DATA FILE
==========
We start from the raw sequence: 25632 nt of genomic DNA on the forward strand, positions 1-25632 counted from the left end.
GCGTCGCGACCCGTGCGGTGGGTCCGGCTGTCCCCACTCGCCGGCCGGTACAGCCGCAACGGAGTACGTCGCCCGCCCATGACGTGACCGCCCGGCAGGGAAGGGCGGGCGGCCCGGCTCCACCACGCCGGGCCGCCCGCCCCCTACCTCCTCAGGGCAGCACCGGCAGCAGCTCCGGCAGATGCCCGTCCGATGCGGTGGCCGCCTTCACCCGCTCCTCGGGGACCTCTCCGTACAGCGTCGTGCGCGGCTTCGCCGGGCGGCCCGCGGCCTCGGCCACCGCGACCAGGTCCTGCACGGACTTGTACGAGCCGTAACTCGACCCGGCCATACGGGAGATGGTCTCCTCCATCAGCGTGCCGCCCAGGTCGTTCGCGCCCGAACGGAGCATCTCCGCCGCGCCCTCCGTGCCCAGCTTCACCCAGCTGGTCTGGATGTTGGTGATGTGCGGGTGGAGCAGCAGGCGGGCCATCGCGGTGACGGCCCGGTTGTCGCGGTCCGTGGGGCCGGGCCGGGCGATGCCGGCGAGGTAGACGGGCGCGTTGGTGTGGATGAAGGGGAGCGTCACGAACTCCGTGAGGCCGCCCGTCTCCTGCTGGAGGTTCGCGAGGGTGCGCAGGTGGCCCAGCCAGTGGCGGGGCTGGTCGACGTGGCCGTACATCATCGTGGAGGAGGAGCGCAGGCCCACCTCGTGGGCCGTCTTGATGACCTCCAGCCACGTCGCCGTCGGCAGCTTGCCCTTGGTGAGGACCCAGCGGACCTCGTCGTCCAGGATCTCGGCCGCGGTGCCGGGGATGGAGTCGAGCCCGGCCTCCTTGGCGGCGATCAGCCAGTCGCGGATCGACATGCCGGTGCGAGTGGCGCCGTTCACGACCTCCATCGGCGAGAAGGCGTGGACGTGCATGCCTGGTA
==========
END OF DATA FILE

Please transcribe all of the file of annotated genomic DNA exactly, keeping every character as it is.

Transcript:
We start from the raw sequence: 25632 nt of genomic DNA on the forward strand, positions 1-25632 counted from the left end.
GCGTCGCGACCCGTGCGGTGGGTCCGGCTGTCCCCACTCGCCGGCCGGTACAGCCGCAACGGAGTACGTCGCCCGCCCATGACGTGACCGCCCGGCAGGGAAGGGCGGGCGGCCCGGCTCCACCACGCCGGGCCGCCCGCCCCCTACCTCCTCAGGGCAGCACCGGCAGCAGCTCCGGCAGATGCCCGTCCGATGCGGTGGCCGCCTTCACCCGCTCCTCGGGGACCTCTCCGTACAGCGTCGTGCGCGGCTTCGCCGGGCGGCCCGCGGCCTCGGCCACCGCGACCAGGTCCTGCACGGACTTGTACGAGCCGTAACTCGACCCGGCCATACGGGAGATGGTCTCCTCCATCAGCGTGCCGCCCAGGTCGTTCGCGCCCGAACGGAGCATCTCCGCCGCGCCCTCCGTGCCCAGCTTCACCCAGCTGGTCTGGATGTTGGTGATGTGCGGGTGGAGCAGCAGGCGGGCCATCGCGGTGACGGCCCGGTTGTCGCGGTCCGTGGGGCCGGGCCGGGCGATGCCGGCGAGGTAGACGGGCGCGTTGGTGTGGATGAAGGGGAGCGTCACGAACTCCGTGAGGCCGCCCGTCTCCTGCTGGAGGTTCGCGAGGGTGCGCAGGTGGCCCAGCCAGTGGCGGGGCTGGTCGACGTGGCCGTACATCATCGTGGAGGAGGAGCGCAGGCCCACCTCGTGGGCCGTCTTGATGACCTCCAGCCACGTCGCCGTCGGCAGCTTGCCCTTGGTGAGGACCCAGCGGACCTCGTCGTCCAGGATCTCGGCCGCGGTGCCGGGGATGGAGTCGAGCCCGGCCTCCTTGGCGGCGATCAGCCAGTCGCGGATCGACATGCCGGTGCGAGTGGCGCCGTTCACGACCTCCATCGGCGAGAAGGCGTGGACGTGCATGCCTGGTA